A cappella group performing on stage
The A Cappella Blog

Learning a Song in One Day

Absurdist A Cappella

This time we discuss how to arrange, learn and choreograph a song for a big show in one day.

Setting the Stage: Most of us who have watched Hollywoodized versions of choirs and performance groups know that it’s not only possible but beneficial to prepare for your big performance with as little time as possible. It will make you looser, fresher, and you’ll have that whole plucky underdog thing going for you that audiences and judges just can’t resist. Therefore, it’s imperative for any successful a cappella group to know how to arrange, learn and choreograph a song in a day or less.

Song Selection: On a practical level, you’re going to want to pick something easy to arrange here—ideally, something that will translate well to big block chords and/or that has a similar structure to another song you already have in your repertoire. (Already do “Ice, Ice Baby?” Consider taking on “Under Pressure.”) Aside from ease of arrangement, you’re going to want to think about a song that will match your inspirational underdog story—something that will get the crowd clapping along; a song that is, itself, inspirational; something familiar that fans will actively want to like. Think along the lines of Natasha Bedingfield’s “Unwritten.”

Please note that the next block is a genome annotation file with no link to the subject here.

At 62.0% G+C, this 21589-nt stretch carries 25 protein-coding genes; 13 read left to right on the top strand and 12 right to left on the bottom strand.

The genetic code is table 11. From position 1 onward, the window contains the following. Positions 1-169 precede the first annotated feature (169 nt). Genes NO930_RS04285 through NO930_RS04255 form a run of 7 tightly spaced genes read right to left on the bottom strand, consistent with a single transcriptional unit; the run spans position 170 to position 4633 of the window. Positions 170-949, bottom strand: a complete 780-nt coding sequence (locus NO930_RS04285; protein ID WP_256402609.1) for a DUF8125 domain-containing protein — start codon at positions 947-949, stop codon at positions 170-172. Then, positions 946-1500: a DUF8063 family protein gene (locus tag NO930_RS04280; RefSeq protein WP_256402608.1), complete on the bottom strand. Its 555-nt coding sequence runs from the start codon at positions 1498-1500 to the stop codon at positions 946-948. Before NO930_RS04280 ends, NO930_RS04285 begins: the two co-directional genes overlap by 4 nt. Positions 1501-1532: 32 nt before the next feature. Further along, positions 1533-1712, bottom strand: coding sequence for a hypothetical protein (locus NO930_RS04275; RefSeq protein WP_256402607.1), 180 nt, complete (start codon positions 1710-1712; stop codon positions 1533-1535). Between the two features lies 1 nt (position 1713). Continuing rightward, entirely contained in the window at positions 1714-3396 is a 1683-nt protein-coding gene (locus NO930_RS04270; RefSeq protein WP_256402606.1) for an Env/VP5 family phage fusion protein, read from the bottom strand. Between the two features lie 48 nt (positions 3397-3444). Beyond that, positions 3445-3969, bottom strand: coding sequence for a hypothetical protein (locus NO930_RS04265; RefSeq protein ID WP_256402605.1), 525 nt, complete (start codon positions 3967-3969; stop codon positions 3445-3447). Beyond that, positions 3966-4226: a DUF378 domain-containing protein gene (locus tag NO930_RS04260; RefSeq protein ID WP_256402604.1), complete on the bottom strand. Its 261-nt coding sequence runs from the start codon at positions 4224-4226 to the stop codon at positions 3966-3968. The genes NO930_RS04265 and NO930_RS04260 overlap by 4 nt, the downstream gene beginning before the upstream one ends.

Setting: The bigger the show, the better. There’s nothing quite like high stakes for an improbable success story.

Choreography: You want to focus as much of your limited time and energy as possible on choreography. You have an a cappella group—clearly you can sing. As long as you’re remotely in tune, most of your audience won’t have a nuanced enough knowledge of a cappella to recognize a bunch of technical flaws—they’ll just assume you’re good. Crank up the choreography, though, and you’re really cooking—this is something everyone can notice, and when you couple adequate musicianship with good choreography it makes you look like a pro—especially when you do it within a brief window of time.

Other Notes: Your group’s leadership may insist that you hold the course with songs the group knows well and has practiced to no end. It’s this brand of small thinking that has kept your group from reaching its full potential. Grab control, toss out the sheet music, and start from scratch. You’re sure to like the results.

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